Rochus Misch, last witness to Hitler's death, dies aged 96
Bodyguard who called Hitler 'the Boss' was with Nazi leader during his final hours in Berlin bunker
ROCHUS MISCH, the bodyguard who was the last living witness to Hitler's final hours in the Berlin bunker, has died at the age of 96 after a short illness.
Misch joined the SS at the age of 20 - "not for Adolf Hitler", he said, but because he wanted to fight communism. Injured during the German invasion of Poland he was shipped back to Berlin to recuperate. It was there that he was hand-picked to be a member of the Fuhrer's elite team of bodyguards.
Misch quickly became fond of the man he called "the boss". "He was no monster. He was no superman," he told Associated Press in 2005.
As the Russian army tightened its grip on Berlin in the dying days of the war, Hitler retreated to the Furherbunker and Misch went with him. It was there that the Nazi leader tried to rally the remnants of the shattered German army.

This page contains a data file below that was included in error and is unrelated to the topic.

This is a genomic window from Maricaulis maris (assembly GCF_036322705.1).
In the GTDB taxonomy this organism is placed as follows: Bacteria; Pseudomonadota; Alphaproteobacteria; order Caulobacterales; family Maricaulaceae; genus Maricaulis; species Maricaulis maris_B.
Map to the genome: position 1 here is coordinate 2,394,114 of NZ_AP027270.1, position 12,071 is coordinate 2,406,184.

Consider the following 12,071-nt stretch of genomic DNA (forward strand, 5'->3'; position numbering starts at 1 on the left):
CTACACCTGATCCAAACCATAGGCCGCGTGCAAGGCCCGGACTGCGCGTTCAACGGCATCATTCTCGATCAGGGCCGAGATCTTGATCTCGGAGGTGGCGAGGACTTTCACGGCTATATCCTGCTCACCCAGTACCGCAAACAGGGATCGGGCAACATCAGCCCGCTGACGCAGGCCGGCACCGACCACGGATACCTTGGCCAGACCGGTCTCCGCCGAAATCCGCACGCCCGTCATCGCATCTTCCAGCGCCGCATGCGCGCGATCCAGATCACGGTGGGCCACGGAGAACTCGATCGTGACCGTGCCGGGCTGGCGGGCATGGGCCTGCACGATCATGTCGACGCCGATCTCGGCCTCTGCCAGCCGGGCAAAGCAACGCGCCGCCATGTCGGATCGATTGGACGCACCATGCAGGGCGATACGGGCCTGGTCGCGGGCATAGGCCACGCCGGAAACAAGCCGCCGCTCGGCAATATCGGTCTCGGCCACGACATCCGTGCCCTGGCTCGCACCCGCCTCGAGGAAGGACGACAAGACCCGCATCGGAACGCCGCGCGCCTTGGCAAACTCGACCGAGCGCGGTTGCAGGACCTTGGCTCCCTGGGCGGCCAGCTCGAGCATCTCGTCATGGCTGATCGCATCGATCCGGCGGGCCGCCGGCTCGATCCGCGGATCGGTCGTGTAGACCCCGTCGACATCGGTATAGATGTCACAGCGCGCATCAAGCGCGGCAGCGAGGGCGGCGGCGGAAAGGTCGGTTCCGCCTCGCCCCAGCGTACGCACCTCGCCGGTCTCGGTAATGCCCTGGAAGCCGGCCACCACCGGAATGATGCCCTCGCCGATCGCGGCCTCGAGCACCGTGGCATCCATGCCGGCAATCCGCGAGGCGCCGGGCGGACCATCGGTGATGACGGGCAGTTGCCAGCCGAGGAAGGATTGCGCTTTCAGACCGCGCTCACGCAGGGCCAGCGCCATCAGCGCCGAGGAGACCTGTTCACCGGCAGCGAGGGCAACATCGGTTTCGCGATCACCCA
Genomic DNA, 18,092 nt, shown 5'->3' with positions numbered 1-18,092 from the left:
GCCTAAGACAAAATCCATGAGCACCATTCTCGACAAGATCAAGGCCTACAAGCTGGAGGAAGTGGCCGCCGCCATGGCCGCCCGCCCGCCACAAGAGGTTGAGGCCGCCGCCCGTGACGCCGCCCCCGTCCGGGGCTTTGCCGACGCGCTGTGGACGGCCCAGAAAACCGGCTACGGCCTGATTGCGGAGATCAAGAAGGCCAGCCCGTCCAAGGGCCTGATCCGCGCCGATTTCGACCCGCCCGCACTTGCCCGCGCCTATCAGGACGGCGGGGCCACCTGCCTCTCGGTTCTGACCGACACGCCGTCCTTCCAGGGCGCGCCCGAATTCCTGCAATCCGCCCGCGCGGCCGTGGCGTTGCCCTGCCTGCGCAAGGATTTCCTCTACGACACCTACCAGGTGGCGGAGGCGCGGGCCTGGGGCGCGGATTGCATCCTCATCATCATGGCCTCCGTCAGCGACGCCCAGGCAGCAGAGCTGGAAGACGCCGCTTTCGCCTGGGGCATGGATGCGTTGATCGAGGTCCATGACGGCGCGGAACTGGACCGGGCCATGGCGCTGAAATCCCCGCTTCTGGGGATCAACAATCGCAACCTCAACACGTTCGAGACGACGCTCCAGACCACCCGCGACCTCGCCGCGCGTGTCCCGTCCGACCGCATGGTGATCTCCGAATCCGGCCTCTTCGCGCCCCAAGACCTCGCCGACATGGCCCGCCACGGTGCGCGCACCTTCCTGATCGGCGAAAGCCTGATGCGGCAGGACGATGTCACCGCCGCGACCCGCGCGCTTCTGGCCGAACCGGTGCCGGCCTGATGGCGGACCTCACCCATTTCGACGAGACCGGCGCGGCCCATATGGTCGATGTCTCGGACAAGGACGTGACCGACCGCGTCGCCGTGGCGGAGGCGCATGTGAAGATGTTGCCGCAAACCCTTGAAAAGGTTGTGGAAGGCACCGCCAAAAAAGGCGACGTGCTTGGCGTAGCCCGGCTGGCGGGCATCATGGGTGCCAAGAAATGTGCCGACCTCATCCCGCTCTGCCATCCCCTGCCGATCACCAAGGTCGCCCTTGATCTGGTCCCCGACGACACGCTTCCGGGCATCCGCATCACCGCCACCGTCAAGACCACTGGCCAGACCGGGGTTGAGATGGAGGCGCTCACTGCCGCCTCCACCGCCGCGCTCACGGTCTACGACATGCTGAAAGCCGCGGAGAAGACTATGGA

Misch, who was put in charge of communications, had clear memories of the day Hitler married his 33-year-old mistress, Eva Braun, in a civil ceremony attended by Joseph Goebbels and Martin Bormann. Two days later, on 30 April, 1945, he glimpsed Hitler's body slumped over a table and Braun's corpse on a nearby sofa. They had both committed suicide.
Fearing the Gestapo would want to kill anyone who had witnessed the Furher's suicide, Misch fled the bunker on 2 May. He was captured by Red Army troops and spent nine years in a Russian prison camp. He returned to Berlin in 1954 where he was reunited with his wife, Gerda, and opened a shop.
Misch was often interviewed by film-makers involved in projects about WWII. Screenwriter Christopher McQuarrie spoke to him as part of research for Valkyrie, a 2008 film about the plot to kill Hitler in the Fuhrerbunker, reports the Daily Telegraph. But the film's star, Tom Cruise, refused to meet the German, saying "Evil is still evil, I don't care how old you are."
Misch avoided reporters' questions about guilt or responsibility for the Holocaust, saying he knew nothing about the murder of Jews and Hilter never mentioned the Final Solution in his presence.
"That was never a topic," he said. "Never." ·